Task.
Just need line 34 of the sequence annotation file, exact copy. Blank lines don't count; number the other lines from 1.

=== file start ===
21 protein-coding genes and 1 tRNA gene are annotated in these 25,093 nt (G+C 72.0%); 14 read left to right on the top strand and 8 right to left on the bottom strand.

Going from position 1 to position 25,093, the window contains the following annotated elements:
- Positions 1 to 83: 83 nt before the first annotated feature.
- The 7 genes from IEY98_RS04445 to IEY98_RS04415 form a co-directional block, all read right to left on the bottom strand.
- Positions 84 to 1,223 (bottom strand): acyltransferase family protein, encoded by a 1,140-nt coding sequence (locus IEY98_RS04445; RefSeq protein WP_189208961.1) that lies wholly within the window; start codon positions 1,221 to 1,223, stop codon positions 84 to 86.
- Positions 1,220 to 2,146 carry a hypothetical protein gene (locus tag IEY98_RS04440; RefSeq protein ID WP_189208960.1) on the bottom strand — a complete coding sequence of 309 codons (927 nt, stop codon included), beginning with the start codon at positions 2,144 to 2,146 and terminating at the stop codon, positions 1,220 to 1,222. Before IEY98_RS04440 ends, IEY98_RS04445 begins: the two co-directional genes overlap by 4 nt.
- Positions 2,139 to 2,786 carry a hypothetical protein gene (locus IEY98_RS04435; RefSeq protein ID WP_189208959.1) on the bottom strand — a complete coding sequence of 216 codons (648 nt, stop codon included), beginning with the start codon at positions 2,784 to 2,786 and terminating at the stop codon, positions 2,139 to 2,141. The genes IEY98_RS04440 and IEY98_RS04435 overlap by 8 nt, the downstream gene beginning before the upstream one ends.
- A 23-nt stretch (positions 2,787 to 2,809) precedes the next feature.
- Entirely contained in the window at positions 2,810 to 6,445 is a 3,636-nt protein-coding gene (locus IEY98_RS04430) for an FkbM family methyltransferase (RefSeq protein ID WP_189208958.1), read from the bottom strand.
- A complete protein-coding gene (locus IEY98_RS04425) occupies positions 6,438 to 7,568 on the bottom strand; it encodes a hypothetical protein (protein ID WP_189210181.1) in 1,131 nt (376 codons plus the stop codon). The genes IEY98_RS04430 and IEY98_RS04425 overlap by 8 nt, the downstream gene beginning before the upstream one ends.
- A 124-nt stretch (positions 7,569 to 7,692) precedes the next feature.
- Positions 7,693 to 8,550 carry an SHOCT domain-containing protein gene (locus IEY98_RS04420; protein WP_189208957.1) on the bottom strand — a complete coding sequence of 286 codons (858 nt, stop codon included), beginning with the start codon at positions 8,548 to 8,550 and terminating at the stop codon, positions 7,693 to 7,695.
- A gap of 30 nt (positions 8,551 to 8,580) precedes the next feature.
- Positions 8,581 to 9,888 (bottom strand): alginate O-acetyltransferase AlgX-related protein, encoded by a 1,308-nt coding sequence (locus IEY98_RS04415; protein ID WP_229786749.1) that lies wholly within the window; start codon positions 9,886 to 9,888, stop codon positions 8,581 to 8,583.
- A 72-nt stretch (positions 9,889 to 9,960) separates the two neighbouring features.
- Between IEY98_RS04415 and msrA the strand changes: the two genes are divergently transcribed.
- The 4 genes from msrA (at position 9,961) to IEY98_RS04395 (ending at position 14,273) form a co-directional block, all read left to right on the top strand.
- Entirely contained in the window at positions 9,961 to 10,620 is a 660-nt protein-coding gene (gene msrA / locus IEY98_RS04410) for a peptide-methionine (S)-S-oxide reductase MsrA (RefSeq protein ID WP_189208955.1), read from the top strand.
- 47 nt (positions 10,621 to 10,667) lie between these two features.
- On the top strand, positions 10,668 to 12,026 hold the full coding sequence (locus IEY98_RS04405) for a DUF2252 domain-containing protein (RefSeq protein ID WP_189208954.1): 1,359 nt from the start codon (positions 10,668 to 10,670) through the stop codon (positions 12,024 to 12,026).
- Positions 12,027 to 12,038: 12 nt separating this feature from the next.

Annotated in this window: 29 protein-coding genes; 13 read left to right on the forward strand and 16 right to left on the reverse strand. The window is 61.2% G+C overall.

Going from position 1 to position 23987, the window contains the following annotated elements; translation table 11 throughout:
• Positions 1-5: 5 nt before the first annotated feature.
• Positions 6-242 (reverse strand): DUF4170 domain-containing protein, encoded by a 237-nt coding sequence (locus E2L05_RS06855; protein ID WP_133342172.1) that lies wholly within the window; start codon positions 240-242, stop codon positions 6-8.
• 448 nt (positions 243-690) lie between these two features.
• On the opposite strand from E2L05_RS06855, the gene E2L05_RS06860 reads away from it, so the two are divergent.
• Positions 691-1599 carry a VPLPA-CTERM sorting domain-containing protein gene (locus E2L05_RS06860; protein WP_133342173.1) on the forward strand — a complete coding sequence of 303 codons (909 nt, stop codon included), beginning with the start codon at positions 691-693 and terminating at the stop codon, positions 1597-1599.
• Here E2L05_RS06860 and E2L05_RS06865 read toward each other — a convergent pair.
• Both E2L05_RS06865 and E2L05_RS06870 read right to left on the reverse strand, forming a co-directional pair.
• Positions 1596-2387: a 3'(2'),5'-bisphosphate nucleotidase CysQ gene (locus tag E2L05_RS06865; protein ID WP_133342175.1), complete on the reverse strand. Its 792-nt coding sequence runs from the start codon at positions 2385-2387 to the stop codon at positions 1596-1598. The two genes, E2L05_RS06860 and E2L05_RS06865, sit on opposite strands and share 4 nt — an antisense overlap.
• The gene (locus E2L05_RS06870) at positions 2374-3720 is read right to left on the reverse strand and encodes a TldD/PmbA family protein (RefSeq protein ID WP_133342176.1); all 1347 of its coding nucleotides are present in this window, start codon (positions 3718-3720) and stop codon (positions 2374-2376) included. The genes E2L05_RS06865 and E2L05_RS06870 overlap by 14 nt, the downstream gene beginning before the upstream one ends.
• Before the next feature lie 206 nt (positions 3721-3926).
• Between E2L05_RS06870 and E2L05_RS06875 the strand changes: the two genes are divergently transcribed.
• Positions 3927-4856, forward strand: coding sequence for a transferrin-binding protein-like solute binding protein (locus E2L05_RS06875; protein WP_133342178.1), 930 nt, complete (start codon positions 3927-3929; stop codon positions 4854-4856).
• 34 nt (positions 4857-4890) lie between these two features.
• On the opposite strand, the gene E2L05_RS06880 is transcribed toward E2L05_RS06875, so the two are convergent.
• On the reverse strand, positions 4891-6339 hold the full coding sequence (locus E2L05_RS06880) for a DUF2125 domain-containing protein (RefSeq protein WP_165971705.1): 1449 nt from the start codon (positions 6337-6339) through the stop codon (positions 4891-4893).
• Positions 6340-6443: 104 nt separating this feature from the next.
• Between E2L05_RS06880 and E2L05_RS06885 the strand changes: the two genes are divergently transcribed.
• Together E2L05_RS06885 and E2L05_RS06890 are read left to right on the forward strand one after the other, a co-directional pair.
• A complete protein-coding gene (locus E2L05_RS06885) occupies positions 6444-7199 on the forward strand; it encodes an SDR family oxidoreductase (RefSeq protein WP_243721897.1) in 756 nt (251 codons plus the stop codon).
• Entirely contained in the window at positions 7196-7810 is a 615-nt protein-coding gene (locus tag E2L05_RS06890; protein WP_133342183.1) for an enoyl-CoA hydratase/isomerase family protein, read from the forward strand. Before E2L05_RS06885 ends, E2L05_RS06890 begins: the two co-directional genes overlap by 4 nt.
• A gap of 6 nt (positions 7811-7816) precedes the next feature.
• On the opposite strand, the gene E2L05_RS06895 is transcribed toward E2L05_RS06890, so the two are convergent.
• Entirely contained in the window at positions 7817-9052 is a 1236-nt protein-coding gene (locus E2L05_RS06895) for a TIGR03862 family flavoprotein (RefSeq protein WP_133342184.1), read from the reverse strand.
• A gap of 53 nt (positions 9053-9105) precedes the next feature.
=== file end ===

• Between E2L05_RS06870 and E2L05_RS06875 the strand changes: the two genes are divergently transcribed.